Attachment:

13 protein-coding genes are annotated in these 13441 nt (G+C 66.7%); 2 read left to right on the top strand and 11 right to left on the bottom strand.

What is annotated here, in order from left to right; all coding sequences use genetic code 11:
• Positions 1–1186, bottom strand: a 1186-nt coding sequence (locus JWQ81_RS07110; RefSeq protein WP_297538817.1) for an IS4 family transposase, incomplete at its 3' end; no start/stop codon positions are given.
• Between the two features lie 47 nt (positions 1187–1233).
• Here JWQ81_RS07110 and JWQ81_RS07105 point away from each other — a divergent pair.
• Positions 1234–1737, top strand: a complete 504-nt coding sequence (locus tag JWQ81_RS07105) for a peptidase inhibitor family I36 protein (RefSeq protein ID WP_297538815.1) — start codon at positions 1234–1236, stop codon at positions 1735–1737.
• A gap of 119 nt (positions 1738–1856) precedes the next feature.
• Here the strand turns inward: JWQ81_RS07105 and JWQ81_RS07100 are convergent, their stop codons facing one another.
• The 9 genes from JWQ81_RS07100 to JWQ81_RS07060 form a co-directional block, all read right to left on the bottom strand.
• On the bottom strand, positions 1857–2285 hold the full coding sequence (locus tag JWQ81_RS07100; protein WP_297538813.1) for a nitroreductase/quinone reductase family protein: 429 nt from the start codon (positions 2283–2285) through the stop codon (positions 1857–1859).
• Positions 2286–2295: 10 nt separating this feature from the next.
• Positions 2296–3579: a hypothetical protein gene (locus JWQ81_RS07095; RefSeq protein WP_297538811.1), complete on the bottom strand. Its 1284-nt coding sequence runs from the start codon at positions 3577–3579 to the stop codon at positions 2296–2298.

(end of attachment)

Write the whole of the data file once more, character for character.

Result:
13 protein-coding genes are annotated in these 13441 nt (G+C 66.7%); 2 read left to right on the top strand and 11 right to left on the bottom strand.

What is annotated here, in order from left to right; all coding sequences use genetic code 11:
• Positions 1–1186, bottom strand: a 1186-nt coding sequence (locus JWQ81_RS07110; RefSeq protein WP_297538817.1) for an IS4 family transposase, incomplete at its 3' end; no start/stop codon positions are given.
• Between the two features lie 47 nt (positions 1187–1233).
• Here JWQ81_RS07110 and JWQ81_RS07105 point away from each other — a divergent pair.
• Positions 1234–1737, top strand: a complete 504-nt coding sequence (locus tag JWQ81_RS07105) for a peptidase inhibitor family I36 protein (RefSeq protein ID WP_297538815.1) — start codon at positions 1234–1236, stop codon at positions 1735–1737.
• A gap of 119 nt (positions 1738–1856) precedes the next feature.
• Here the strand turns inward: JWQ81_RS07105 and JWQ81_RS07100 are convergent, their stop codons facing one another.
• The 9 genes from JWQ81_RS07100 to JWQ81_RS07060 form a co-directional block, all read right to left on the bottom strand.
• On the bottom strand, positions 1857–2285 hold the full coding sequence (locus tag JWQ81_RS07100; protein WP_297538813.1) for a nitroreductase/quinone reductase family protein: 429 nt from the start codon (positions 2283–2285) through the stop codon (positions 1857–1859).
• Positions 2286–2295: 10 nt separating this feature from the next.
• Positions 2296–3579: a hypothetical protein gene (locus JWQ81_RS07095; RefSeq protein WP_297538811.1), complete on the bottom strand. Its 1284-nt coding sequence runs from the start codon at positions 3577–3579 to the stop codon at positions 2296–2298.